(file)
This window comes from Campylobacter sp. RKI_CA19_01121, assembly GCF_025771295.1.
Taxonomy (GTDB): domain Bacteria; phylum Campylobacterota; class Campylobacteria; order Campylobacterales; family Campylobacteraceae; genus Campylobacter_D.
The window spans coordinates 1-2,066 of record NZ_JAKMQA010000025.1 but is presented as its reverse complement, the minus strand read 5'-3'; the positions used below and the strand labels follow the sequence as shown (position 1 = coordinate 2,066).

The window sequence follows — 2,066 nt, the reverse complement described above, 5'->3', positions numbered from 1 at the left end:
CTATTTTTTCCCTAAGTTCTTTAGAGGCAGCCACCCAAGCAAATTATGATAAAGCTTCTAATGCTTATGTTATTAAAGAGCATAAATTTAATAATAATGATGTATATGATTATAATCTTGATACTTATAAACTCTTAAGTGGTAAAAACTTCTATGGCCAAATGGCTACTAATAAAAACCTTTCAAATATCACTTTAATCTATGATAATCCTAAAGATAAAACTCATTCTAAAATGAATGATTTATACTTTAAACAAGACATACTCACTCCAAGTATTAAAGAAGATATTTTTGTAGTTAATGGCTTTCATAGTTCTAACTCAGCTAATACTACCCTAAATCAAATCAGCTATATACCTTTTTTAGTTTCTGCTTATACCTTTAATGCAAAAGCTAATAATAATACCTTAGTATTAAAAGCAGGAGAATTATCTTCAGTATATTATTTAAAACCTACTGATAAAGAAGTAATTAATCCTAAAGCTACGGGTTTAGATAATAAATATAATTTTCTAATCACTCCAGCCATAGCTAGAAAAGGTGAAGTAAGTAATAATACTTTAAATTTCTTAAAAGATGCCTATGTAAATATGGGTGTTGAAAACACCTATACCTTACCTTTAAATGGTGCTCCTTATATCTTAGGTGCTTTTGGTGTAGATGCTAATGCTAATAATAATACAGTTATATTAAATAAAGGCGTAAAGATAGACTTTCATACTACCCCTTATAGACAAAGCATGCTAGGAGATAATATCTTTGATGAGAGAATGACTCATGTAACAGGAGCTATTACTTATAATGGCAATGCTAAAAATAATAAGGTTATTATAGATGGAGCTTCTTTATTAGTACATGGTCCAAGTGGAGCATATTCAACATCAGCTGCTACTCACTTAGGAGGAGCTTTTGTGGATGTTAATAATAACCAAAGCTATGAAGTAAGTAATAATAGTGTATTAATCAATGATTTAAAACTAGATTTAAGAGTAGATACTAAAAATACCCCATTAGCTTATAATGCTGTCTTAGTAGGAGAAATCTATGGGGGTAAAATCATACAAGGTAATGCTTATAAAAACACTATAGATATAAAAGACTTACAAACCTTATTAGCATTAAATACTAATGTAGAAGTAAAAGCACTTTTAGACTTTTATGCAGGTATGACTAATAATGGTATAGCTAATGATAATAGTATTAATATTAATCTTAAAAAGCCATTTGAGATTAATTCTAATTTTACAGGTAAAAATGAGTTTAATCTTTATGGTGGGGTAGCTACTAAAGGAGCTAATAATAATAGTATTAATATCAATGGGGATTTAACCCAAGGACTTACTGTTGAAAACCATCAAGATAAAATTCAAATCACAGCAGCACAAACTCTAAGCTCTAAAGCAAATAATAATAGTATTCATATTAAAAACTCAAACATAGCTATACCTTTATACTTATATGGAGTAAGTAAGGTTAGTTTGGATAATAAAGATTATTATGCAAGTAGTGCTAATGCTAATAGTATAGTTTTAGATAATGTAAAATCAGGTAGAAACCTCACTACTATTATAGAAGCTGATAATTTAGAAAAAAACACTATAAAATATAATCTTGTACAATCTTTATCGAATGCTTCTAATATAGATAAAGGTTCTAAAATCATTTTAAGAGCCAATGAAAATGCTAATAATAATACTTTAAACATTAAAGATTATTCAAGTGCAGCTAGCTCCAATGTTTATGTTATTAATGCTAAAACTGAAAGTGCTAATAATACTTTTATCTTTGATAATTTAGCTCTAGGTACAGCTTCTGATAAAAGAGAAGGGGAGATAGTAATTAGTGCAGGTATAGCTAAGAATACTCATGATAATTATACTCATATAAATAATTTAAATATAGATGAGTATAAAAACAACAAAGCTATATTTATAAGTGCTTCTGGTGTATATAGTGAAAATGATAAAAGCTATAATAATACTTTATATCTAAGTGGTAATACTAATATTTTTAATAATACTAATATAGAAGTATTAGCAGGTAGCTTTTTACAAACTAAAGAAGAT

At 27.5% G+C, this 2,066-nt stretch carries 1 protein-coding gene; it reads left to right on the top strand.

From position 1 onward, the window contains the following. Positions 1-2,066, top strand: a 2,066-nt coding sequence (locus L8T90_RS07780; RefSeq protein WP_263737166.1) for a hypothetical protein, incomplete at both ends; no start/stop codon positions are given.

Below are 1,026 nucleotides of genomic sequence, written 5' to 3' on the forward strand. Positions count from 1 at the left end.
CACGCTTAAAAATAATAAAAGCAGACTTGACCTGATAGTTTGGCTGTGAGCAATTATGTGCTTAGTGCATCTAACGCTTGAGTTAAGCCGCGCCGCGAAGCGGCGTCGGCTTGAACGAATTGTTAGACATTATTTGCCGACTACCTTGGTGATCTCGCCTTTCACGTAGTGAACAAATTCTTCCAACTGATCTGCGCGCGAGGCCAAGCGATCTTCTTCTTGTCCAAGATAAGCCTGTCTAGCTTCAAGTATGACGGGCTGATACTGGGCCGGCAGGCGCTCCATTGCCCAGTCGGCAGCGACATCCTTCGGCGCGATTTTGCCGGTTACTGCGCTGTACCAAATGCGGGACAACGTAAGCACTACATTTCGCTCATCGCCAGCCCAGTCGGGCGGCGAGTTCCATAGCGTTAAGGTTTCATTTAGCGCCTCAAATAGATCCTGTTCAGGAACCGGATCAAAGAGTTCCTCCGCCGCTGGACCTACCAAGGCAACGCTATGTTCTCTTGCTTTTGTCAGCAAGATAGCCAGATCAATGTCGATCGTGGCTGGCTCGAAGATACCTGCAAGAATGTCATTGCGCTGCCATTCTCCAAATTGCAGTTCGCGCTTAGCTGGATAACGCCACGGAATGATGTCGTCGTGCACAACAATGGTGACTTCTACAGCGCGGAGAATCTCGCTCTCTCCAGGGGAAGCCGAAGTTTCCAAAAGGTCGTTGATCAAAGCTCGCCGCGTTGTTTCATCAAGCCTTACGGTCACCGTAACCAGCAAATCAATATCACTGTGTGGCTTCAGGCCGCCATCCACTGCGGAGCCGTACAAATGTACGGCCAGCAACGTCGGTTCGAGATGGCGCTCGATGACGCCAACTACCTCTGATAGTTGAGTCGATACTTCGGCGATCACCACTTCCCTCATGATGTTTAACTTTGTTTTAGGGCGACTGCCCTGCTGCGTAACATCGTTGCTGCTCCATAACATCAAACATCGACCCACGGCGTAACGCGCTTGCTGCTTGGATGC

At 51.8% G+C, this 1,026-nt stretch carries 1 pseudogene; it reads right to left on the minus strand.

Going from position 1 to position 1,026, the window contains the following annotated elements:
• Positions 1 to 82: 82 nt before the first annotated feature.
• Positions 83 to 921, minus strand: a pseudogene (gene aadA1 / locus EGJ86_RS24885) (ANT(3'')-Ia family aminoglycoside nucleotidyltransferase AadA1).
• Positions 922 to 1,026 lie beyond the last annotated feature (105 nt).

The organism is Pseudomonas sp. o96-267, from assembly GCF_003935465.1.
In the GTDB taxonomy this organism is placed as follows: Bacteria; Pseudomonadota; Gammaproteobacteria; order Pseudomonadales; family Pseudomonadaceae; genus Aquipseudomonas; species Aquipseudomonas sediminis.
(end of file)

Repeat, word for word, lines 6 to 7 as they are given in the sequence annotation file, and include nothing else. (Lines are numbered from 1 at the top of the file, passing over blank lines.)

At 27.5% G+C, this 2,066-nt stretch carries 1 protein-coding gene; it reads left to right on the top strand.

From position 1 onward, the window contains the following. Positions 1-2,066, top strand: a 2,066-nt coding sequence (locus L8T90_RS07780; RefSeq protein WP_263737166.1) for a hypothetical protein, incomplete at both ends; no start/stop codon positions are given.